By Rosin Saez
December 7, 2016

Brothers Bayley, Michael, and Trinh Le have been talking about opening a poke shop for, oh, five or six years now. But this shop—GoPoke now open on the corner of Maynard Avenue South and King Street in the Chinatown-International District—almost seems like destiny. You see, the Le brothers come from a long line of Vietnamese fish mongers. Moving from Vietnam to the Gulf Coast (where so many Vietnamese fishermen, or boat people as they’re commonly known, have emigrated to) to eventually landing in Hawaii.

Growing up in Hawaii selling fresh fish, and of course getting first-hand knowledge of Hawaiian cuisine, it makes total sense that the Le brothers have opened their love letter to Hawaii’s most trendy dish: poke. Poke, meaning to cross-cut in Hawaiian, has been an island staple for ages, when the first natives mixed fresh, raw fish with foraged seaweed and harvested sea salt. But GoPoke’s versions are certainly more modern, yet every bit as true to Hawaiian style poke as you can find.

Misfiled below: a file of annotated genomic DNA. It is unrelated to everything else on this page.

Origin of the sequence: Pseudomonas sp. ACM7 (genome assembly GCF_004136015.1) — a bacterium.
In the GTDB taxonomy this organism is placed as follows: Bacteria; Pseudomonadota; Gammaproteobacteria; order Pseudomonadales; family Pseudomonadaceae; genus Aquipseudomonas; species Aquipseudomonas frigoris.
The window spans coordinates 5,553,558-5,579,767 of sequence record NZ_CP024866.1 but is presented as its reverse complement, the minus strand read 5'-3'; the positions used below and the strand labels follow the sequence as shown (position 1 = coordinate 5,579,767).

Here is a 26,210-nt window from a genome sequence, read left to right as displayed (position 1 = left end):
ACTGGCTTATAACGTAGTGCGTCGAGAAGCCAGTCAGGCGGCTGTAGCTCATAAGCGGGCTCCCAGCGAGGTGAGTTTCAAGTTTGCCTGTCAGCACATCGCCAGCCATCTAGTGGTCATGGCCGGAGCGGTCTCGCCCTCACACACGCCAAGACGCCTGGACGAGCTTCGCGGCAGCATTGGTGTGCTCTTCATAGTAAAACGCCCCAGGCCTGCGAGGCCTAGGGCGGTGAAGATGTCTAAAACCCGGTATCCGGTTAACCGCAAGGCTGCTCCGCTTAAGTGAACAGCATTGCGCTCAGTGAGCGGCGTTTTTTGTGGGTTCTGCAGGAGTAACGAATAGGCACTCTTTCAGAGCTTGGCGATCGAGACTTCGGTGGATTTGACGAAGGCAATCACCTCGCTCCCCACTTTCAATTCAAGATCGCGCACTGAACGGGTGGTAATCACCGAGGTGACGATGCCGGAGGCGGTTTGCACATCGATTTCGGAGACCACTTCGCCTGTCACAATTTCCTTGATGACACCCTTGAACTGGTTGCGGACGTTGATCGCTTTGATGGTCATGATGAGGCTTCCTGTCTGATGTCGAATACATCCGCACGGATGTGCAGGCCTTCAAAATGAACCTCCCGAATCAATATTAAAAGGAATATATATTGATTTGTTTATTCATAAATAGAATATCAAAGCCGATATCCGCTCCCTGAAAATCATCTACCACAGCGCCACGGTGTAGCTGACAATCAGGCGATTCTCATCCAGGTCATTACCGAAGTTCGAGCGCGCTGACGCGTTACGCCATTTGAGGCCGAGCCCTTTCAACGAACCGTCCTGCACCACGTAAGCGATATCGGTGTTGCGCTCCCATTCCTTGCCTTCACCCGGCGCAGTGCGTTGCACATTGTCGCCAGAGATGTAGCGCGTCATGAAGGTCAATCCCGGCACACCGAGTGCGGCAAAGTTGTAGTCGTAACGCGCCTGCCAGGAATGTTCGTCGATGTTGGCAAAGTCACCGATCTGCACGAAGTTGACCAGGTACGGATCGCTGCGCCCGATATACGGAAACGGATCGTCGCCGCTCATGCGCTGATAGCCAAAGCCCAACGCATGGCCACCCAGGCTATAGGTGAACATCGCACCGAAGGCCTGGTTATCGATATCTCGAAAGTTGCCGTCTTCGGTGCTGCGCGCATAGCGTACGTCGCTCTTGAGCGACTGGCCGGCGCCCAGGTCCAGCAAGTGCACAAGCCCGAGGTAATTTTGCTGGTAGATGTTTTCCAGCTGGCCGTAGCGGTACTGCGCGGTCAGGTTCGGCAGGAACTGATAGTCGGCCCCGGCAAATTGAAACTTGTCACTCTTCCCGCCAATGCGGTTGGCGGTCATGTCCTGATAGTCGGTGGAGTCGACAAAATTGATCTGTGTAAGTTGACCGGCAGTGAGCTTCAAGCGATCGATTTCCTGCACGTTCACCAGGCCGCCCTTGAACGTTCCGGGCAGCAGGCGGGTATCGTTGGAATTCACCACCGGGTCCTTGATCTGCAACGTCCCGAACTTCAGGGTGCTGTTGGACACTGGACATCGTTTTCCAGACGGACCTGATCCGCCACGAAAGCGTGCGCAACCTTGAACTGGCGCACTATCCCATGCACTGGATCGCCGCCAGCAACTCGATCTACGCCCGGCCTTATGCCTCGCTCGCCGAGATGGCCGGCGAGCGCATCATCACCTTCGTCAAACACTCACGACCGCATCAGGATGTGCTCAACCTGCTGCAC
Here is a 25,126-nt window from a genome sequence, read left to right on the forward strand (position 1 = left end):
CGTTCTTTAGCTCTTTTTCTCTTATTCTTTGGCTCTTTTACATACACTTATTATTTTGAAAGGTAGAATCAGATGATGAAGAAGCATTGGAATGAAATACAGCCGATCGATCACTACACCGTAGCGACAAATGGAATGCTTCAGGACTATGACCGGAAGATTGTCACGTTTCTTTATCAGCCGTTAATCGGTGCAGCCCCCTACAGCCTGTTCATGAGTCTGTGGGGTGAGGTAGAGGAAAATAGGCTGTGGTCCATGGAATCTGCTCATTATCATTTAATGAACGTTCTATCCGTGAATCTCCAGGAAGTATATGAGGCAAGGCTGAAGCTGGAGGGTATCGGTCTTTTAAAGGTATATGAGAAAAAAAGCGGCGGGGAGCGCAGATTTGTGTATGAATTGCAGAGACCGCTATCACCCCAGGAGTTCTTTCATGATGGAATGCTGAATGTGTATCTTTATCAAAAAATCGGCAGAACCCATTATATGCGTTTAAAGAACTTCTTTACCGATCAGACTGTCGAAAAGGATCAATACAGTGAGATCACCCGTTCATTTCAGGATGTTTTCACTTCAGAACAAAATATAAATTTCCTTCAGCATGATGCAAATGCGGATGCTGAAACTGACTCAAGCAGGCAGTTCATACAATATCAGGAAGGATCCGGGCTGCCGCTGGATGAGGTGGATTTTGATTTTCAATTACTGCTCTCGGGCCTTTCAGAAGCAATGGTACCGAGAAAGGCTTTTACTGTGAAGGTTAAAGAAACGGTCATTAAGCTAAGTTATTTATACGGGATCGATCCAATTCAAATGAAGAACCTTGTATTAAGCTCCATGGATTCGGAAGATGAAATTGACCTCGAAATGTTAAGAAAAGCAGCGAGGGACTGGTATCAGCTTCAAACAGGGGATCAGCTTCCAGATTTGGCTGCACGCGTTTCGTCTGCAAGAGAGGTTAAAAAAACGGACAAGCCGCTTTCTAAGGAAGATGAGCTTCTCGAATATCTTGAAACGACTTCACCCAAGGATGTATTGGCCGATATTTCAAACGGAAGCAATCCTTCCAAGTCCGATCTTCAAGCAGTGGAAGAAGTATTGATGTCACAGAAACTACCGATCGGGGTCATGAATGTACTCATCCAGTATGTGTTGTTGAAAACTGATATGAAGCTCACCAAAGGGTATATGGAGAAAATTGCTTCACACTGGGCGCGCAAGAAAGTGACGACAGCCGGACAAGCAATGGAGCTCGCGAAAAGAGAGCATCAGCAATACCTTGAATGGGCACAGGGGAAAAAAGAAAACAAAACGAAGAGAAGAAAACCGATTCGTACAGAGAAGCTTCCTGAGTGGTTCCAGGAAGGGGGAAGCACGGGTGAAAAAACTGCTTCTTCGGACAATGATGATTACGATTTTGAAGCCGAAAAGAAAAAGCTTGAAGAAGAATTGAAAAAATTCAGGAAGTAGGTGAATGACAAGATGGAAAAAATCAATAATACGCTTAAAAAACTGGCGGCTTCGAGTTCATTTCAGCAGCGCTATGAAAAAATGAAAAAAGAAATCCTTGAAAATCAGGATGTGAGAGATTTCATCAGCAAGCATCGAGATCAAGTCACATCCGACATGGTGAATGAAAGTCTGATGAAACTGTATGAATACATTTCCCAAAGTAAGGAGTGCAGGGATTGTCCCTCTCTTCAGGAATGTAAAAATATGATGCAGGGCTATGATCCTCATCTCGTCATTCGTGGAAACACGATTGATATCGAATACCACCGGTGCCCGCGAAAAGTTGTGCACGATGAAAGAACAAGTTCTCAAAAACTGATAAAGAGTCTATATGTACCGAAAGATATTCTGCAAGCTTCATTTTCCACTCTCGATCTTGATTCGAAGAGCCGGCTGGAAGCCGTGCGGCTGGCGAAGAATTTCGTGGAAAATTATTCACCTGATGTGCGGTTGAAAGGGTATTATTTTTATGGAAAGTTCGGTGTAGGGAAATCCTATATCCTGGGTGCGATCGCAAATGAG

“Authentic poke is hard to find,” says Trinh Le, but with GoPoke December 4 debut, it’s become that much easier.

At GoPoke things are casual; walk up to the counter and build your poke bowl, starting with your rice or greens base, then choose from the day’s array of poke, which ranges from spicy ahi poke to classic salmon to spicy tako (octopus) to even “toké”, a vegan tofu option. Or go for a predesigned bowl that combines different poke for you. You can’t go wrong either way.

Take it to-go or eat in; sit at one of the natural wood tables or at the window, where you can watch passersby or people playing life-sized chess in Hing Hay Park.

Business seems to be booming already: A server even told me the opening day’s line wrapped down the block and the wait time was two hours—30-degree weather be damned! But don’t let that scare you, come in at the right time, and you won’t wait very long. The staff has perfected their poke-making assembly line.

Beyond poke bowls, there are “pokerritos”, yes a portmanteau for poke and burrito, plus spam musubi, miso soup, a kids menu (!), and beer (!). And yes, you’ll want this shave ice with ice cream and sweet cream or Dole pineapple whipped topped with li hing mui powder whether it’s 70 and sunny or snowing outside.

GoPoke is open daily from 11 to 8.

P.S. Please read “The Thoroughly American Story of the International District’s New Poke Shop” from Seattle Met, it’s an illuminating profile on the Le brothers, their immigrant family’s history, and how it all culminates in a poke shop on King Street.